Recently I studied the wave equation.Then I read about quantum numbers.Now the quantum number about which I am concerned about is the Azimuthal Quantum number or the orbital angular momentum quantum \(l\) . Now, \(l\) can have the values

\(l\) = 1 , 2 , 3, ........... , (\(n\)-1)

Now I further read that for \(s\) orbital \(l\) = 0 . Again for a single electron magnitude of orbital angular momentum is given by

\(\sqrt{l(l + 1)}\) \(\hbar\)

Now if we put \(l\) in the above equation we get the magnitude of the orbital angular momentum .i.e., \(l\) = 0

Means the electron is not at all moving around the nucleus, and still the electron doesn't fall in the nucleus ??

For a while I considered the spin angular momemntum \(s\) , but it doesn't help in any way.If the electron is fixed at a point , spinning( I know spin does not literraly mean spinning on the axis like the planets.Its an intrinsic property like charge) at a point does not help either.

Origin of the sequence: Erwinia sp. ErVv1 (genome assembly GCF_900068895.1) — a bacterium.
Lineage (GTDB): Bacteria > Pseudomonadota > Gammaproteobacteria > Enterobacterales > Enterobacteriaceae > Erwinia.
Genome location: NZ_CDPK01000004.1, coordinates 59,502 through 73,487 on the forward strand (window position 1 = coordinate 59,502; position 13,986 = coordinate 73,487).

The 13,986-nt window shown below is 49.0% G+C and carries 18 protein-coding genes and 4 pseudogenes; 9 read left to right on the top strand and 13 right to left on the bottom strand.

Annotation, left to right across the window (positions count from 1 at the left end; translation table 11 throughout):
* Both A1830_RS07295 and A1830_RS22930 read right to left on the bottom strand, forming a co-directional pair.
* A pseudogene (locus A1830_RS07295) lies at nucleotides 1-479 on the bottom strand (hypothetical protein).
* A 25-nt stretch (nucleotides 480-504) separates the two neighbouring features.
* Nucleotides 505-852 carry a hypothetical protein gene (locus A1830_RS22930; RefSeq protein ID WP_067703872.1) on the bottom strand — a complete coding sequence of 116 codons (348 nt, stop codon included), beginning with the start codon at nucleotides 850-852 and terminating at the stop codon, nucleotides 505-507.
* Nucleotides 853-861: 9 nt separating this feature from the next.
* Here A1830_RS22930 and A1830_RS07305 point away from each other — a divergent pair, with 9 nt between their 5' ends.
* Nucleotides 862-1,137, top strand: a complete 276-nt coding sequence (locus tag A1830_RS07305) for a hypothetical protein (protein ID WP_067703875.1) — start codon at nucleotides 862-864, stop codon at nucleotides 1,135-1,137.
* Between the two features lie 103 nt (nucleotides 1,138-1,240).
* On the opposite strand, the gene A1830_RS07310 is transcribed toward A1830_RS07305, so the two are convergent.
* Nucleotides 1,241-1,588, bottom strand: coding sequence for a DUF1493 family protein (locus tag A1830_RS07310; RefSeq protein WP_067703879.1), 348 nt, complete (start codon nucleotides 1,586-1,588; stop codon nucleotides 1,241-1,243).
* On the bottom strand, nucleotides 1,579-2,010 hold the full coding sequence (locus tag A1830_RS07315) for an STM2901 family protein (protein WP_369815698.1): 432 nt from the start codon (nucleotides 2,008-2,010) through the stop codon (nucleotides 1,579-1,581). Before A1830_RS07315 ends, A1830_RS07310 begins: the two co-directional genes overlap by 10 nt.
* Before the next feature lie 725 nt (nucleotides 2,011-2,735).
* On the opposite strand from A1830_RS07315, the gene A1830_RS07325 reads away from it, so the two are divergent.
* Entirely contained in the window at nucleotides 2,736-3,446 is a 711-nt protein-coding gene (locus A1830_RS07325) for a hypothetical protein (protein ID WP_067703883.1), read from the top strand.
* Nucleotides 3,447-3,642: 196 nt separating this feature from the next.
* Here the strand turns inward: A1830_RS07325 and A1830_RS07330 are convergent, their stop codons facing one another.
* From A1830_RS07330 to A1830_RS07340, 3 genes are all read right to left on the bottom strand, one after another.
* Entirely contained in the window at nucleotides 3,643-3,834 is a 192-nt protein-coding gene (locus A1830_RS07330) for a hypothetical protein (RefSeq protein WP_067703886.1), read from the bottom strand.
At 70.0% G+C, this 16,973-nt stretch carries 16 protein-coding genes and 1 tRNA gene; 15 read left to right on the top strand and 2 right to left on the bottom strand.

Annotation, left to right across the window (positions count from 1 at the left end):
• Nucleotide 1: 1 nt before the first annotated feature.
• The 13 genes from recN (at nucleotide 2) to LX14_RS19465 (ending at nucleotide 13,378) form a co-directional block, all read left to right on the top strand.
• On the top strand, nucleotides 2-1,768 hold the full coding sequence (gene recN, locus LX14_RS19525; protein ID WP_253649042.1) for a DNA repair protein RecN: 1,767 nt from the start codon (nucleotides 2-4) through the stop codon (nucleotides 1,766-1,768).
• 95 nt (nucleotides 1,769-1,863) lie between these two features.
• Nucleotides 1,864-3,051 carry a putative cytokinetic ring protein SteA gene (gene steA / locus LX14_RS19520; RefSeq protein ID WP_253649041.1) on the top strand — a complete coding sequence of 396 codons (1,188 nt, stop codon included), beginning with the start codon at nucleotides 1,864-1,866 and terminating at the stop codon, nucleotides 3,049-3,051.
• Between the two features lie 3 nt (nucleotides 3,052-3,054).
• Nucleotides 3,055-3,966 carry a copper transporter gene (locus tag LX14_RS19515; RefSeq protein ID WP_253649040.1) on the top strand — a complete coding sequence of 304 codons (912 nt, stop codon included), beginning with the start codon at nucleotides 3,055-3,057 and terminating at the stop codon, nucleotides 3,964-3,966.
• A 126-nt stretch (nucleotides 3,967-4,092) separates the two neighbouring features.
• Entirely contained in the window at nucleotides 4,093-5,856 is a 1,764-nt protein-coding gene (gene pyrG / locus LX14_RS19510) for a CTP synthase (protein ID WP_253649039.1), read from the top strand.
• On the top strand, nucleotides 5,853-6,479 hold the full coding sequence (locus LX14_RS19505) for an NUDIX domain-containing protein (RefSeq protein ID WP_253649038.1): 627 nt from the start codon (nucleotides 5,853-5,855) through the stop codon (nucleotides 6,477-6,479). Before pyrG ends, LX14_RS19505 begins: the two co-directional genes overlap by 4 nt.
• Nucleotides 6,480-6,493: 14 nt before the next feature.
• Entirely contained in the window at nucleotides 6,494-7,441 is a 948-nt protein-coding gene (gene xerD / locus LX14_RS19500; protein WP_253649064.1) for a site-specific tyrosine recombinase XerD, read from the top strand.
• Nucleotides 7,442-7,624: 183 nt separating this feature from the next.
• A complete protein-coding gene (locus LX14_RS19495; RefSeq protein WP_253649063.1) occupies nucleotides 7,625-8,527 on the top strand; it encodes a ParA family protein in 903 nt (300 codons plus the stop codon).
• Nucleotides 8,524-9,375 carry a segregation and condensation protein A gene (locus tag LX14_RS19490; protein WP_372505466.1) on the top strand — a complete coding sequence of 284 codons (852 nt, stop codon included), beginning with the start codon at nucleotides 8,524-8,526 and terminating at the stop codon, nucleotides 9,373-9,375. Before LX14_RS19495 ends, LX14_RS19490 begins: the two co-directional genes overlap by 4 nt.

Further, even spin does affect it, the two electrons in the same orbital have opposite spin which would cancel out(opposite direction).

Hope I get an answer.

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## Comments

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TopNewestif I am not wrong then - the value of orbital angular momentum = 0 does not describes the velocity of the electron (i.e. it is not moving). But it tells the total magnitude of the "angular momentum" of an electron in an orbital.

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I am afraid you are wrong

Firstly, angular momentum includes velocity as \(L\) = \(r \times (mv)\)

And hence angular momentum describes the velocity too. Second, as you mentioned the total angular momentum is given by the quatum number \(j\) which has the values

\(j\) = \(l\)+\(s\), \(l\)+\(s\)-1 ,...........|\(l\)-\(s\)|

And gives the magnitude of TOTAL angular momentum(orbital angular momentum + spin angular momentum) according to the relation

Total angular Momentum = \(\sqrt{l(l+1)}\) \(\hbar\)

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